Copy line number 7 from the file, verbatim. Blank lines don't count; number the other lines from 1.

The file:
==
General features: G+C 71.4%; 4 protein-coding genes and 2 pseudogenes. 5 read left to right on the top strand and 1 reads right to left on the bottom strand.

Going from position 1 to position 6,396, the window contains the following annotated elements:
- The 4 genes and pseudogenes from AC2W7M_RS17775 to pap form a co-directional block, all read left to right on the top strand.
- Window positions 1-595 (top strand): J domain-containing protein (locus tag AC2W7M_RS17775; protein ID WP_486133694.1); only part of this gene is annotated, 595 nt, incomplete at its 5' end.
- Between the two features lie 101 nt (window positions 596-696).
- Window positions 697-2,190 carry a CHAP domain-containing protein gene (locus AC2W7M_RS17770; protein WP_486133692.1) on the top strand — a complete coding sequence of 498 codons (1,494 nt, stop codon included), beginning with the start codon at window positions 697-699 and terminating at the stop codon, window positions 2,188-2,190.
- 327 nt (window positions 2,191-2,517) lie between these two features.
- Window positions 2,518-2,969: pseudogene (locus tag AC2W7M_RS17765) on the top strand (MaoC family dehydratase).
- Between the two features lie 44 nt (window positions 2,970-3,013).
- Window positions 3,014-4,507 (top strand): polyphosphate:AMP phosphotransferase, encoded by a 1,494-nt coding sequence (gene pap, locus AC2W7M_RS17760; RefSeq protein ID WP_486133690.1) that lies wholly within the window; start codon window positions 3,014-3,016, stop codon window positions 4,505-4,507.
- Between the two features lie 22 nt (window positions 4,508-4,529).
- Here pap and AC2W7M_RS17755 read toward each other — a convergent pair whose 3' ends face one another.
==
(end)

- 327 nt (window positions 2,191-2,517) lie between these two features.